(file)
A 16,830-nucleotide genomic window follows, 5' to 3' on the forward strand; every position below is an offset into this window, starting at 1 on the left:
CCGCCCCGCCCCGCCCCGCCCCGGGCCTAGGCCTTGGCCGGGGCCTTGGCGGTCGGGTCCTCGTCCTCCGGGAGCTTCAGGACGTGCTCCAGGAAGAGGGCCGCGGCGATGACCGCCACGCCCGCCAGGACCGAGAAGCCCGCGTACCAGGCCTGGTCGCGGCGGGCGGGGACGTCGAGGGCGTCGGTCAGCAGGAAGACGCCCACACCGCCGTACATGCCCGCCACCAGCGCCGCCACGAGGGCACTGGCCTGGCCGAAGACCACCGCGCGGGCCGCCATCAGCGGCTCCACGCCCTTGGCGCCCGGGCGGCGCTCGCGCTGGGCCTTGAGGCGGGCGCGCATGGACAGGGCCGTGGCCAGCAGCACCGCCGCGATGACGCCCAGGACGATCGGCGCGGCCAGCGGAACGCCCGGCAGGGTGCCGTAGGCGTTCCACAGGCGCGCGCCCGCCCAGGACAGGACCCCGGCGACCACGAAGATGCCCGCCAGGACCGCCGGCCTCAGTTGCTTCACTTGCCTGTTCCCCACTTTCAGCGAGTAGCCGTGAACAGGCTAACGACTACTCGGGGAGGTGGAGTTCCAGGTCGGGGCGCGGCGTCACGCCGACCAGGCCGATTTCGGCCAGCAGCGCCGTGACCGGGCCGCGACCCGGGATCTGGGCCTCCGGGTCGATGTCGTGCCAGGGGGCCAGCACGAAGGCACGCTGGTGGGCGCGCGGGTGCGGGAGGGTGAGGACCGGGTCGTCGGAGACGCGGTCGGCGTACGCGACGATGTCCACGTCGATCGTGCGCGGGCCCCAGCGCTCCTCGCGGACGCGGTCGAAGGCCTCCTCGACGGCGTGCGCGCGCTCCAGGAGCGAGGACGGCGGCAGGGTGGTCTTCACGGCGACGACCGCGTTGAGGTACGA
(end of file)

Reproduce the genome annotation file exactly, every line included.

A 16,830-nucleotide genomic window follows, 5' to 3' on the forward strand; every position below is an offset into this window, starting at 1 on the left:
CCGCCCCGCCCCGCCCCGCCCCGGGCCTAGGCCTTGGCCGGGGCCTTGGCGGTCGGGTCCTCGTCCTCCGGGAGCTTCAGGACGTGCTCCAGGAAGAGGGCCGCGGCGATGACCGCCACGCCCGCCAGGACCGAGAAGCCCGCGTACCAGGCCTGGTCGCGGCGGGCGGGGACGTCGAGGGCGTCGGTCAGCAGGAAGACGCCCACACCGCCGTACATGCCCGCCACCAGCGCCGCCACGAGGGCACTGGCCTGGCCGAAGACCACCGCGCGGGCCGCCATCAGCGGCTCCACGCCCTTGGCGCCCGGGCGGCGCTCGCGCTGGGCCTTGAGGCGGGCGCGCATGGACAGGGCCGTGGCCAGCAGCACCGCCGCGATGACGCCCAGGACGATCGGCGCGGCCAGCGGAACGCCCGGCAGGGTGCCGTAGGCGTTCCACAGGCGCGCGCCCGCCCAGGACAGGACCCCGGCGACCACGAAGATGCCCGCCAGGACCGCCGGCCTCAGTTGCTTCACTTGCCTGTTCCCCACTTTCAGCGAGTAGCCGTGAACAGGCTAACGACTACTCGGGGAGGTGGAGTTCCAGGTCGGGGCGCGGCGTCACGCCGACCAGGCCGATTTCGGCCAGCAGCGCCGTGACCGGGCCGCGACCCGGGATCTGGGCCTCCGGGTCGATGTCGTGCCAGGGGGCCAGCACGAAGGCACGCTGGTGGGCGCGCGGGTGCGGGAGGGTGAGGACCGGGTCGTCGGAGACGCGGTCGGCGTACGCGACGATGTCCACGTCGATCGTGCGCGGGCCCCAGCGCTCCTCGCGGACGCGGTCGAAGGCCTCCTCGACGGCGTGCGCGCGCTCCAGGAGCGAGGACGGCGGCAGGGTGGTCTTCACGGCGACGACCGCGTTGAGGTACGA